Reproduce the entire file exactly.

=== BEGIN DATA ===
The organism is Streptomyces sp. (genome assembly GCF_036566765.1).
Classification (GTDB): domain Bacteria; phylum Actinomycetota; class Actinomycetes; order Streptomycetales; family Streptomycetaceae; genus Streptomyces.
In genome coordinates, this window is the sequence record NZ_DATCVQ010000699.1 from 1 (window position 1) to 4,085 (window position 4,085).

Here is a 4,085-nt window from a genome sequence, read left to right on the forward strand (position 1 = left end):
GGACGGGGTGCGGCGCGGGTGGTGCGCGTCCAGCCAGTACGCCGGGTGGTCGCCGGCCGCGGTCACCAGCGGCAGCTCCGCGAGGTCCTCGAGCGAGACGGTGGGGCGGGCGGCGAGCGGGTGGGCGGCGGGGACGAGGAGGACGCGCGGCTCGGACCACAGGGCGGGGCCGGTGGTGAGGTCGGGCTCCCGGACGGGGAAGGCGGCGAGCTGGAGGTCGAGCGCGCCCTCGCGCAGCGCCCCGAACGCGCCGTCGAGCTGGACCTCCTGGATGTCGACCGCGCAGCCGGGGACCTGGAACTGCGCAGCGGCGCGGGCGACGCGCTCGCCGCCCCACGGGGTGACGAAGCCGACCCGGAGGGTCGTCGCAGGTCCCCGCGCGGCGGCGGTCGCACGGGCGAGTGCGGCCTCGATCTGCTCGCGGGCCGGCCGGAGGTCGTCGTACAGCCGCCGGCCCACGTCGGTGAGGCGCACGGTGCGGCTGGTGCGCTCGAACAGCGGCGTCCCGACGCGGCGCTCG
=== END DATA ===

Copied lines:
The organism is Streptomyces sp. (genome assembly GCF_036566765.1).
Classification (GTDB): domain Bacteria; phylum Actinomycetota; class Actinomycetes; order Streptomycetales; family Streptomycetaceae; genus Streptomyces.
In genome coordinates, this window is the sequence record NZ_DATCVQ010000699.1 from 1 (window position 1) to 4,085 (window position 4,085).

Here is a 4,085-nt window from a genome sequence, read left to right on the forward strand (position 1 = left end):
GGACGGGGTGCGGCGCGGGTGGTGCGCGTCCAGCCAGTACGCCGGGTGGTCGCCGGCCGCGGTCACCAGCGGCAGCTCCGCGAGGTCCTCGAGCGAGACGGTGGGGCGGGCGGCGAGCGGGTGGGCGGCGGGGACGAGGAGGACGCGCGGCTCGGACCACAGGGCGGGGCCGGTGGTGAGGTCGGGCTCCCGGACGGGGAAGGCGGCGAGCTGGAGGTCGAGCGCGCCCTCGCGCAGCGCCCCGAACGCGCCGTCGAGCTGGACCTCCTGGATGTCGACCGCGCAGCCGGGGACCTGGAACTGCGCAGCGGCGCGGGCGACGCGCTCGCCGCCCCACGGGGTGACGAAGCCGACCCGGAGGGTCGTCGCAGGTCCCCGCGCGGCGGCGGTCGCACGGGCGAGTGCGGCCTCGATCTGCTCGCGGGCCGGCCGGAGGTCGTCGTACAGCCGCCGGCCCACGTCGGTGAGGCGCACGGTGCGGCTGGTGCGCTCGAACAGCGGCGTCCCGACGCGGCGCTCG